ABOVE PHOTO: Councilwoman Blondell Reynolds Brown
Councilwoman Blondell Reynolds Brown (At-Large) introduced legislation to authorize the Committee on Law and Government to hold public hearings to examine the benefits of providing childcare in courtrooms for jurors and others involved in court business, and to evaluate the feasibility of instituting such a childcare system in Philadelphia.
Jury service has long been an important aspect of American civil life. Public participation in the jury system is a key avenue by which citizens are able to engage with the political process. Furthermore, a hallmark of American constitutional democracy is the right to an impartial jury. The courts have largely interpreted this to mean that defendants are entitled to a jury of their peers, or to a jury that generally represents a cross-section of the community. Due to this, jury diversity is a necessary component to fully fair trials. However, Philadelphia juries do not look like Philadelphia and suffer from sparse and homogenous jury participation notably lacking women and caregivers.
In its 2016 report, the Pennsylvania Interbranch Commission for Gender, Racial and Ethnic Fairness found systemic reasons for juries’ lack of inclusiveness. It detailed how diverse and disadvantaged young women are often unable to serve on juries due to childcare or eldercare responsibilities. Instead of excusing this section of the population from jury duty, which may reduce representativeness, the Commission recommended that each judicial district in the Commonwealth provide childcare for jurors.
Additionally, Mayor Kenney’s Juror Participation Initiative Committee, a committee formed to craft strategies to increase the number and diversity of Philadelphians who respond to jury summonses, is focused in part on alleviating the hardship and inconvenience of jury service. It recommended that, to enable jurors who are primary caretakers of children to serve on juries, Philadelphia should provide for a court-sponsored childcare program.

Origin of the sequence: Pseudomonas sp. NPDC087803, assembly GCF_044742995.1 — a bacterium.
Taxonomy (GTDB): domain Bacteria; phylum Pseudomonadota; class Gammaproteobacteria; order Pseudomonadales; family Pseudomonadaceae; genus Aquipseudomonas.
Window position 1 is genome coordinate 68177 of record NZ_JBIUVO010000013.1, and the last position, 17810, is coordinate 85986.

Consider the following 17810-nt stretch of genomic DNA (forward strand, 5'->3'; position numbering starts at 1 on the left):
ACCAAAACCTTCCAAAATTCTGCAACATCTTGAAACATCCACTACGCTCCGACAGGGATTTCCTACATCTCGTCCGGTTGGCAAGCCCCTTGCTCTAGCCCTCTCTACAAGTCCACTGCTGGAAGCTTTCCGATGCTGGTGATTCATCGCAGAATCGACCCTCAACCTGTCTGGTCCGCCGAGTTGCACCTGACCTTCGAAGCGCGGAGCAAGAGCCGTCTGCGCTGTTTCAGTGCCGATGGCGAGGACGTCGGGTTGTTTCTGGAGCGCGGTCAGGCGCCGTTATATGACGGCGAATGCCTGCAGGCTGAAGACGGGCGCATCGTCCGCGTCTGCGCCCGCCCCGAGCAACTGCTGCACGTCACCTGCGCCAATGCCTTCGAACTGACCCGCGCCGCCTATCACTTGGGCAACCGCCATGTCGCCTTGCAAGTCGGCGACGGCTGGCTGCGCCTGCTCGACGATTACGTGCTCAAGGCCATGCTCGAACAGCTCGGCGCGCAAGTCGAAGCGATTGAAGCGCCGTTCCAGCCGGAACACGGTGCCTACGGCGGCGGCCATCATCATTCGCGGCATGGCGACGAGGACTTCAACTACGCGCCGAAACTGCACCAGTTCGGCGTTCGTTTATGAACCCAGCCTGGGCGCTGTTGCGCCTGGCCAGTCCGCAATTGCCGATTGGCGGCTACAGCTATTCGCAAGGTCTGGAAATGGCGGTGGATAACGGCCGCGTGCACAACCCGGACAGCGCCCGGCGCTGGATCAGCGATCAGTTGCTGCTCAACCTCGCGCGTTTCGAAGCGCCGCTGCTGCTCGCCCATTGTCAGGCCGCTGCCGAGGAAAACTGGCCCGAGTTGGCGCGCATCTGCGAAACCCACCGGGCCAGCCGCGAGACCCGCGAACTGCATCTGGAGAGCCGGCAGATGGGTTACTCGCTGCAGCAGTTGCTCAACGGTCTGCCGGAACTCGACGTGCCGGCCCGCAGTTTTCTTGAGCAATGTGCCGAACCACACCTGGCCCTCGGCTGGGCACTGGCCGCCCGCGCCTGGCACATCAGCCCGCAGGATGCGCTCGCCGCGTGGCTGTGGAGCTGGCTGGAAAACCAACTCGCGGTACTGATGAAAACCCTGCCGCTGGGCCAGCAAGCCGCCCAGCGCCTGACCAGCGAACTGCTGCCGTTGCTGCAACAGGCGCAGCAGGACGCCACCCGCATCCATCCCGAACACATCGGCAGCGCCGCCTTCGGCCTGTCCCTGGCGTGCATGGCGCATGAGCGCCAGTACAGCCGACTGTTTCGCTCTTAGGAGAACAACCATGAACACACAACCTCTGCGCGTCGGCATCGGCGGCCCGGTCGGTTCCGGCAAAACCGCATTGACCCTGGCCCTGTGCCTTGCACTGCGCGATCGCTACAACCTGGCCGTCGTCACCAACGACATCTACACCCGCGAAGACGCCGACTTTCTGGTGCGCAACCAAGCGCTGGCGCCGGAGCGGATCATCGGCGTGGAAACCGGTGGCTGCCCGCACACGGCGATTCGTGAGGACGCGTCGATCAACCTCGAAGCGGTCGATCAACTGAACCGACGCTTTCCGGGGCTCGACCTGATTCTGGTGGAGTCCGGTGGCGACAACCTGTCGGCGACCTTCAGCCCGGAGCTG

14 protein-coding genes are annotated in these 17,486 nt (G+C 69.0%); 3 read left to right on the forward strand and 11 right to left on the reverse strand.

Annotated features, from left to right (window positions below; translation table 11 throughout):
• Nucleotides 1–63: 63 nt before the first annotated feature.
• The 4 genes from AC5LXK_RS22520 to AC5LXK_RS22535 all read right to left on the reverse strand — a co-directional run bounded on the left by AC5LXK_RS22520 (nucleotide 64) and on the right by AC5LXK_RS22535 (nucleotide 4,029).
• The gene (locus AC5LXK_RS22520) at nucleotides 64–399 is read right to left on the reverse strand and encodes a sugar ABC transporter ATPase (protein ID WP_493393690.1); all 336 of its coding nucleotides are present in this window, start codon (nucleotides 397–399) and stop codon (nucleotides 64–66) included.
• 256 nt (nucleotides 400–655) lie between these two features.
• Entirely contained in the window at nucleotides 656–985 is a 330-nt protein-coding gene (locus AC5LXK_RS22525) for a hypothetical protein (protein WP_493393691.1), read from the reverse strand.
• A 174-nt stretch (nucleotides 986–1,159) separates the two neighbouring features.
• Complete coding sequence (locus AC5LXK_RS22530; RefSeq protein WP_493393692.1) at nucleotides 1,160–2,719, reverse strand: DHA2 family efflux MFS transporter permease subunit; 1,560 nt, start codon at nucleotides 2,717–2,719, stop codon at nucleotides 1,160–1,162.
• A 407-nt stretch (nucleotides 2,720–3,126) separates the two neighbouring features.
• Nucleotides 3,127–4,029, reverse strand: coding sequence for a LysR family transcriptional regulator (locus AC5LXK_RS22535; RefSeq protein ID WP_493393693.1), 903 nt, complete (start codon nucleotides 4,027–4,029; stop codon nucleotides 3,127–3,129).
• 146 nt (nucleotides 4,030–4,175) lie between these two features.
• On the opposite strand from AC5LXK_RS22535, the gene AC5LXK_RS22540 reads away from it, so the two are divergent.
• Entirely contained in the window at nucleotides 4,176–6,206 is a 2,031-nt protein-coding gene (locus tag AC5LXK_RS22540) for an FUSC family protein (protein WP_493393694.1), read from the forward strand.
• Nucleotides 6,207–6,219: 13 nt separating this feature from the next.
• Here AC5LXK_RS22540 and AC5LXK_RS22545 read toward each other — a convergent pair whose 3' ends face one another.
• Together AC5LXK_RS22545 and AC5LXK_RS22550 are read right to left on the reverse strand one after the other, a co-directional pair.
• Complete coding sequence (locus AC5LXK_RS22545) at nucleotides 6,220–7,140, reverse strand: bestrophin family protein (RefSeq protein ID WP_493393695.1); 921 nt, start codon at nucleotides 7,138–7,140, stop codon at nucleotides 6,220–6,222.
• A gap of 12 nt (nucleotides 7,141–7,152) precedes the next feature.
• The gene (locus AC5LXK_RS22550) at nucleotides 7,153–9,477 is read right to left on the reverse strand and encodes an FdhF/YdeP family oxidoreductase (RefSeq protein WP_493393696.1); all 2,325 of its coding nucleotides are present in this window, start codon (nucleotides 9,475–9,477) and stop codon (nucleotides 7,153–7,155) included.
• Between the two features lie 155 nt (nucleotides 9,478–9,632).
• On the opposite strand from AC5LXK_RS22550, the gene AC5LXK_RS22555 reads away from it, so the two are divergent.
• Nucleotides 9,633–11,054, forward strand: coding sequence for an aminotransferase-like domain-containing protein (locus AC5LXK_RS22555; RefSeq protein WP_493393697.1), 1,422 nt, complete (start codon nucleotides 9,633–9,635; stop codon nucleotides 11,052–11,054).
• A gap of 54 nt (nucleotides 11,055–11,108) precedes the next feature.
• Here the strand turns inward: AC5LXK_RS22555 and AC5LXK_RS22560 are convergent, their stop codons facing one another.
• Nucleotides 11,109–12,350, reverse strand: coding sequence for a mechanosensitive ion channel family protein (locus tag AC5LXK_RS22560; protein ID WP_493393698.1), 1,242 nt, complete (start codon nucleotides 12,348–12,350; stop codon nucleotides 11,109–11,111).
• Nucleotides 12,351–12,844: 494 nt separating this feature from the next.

“Childcare does not hinder women in the workplace alone, but also prevents women and caregivers from engaging and participating civically as well,” Reynolds Brown said. “Due to skyrocketing costs of daycare as well as barriers to enter the workplace, many women pay the ‘children penalty’ and care for their children during the hours jury duty is held, making them unable to fully participate as a citizen and a member of society. This circumstance can be alleviated.”
Reynolds Brown added, “We cannot expect caregivers and potential jurists to scramble to find safe, reliable, and affordable childcare for an unknown amount of time to serve as a jurist while also potentially incurring a monetary loss for the time the trial takes. By providing courtroom childcare, we would not only provide caregivers the assurance that their child is safe during the completion of their civic duty, but also the convenience of free on-site childcare. In doing so, we would also provide the courts with a diverse jury that includes women and caregivers. Therefore, we will be ensuring more fully fair trials than what currently exists.”
Two court childcare programs already exist in Pennsylvania. The Montgomery County Court Care Program was started in 1996 and serves approximately 10 children per day while their parents or guardians conduct court business. There is no charge for the service and it is available to all families who are engaged in court. Allegheny County first opened a “Children’s Waiting Room” in 1980. The program has expanded in the intervening years, with three Children’s Rooms existing in the Family Division Facility and in the Criminal and Municipal Courthouses respectively. Since 2001, the program has provided almost 60,000 children with a haven removed from the stress and difficulties of the courtroom.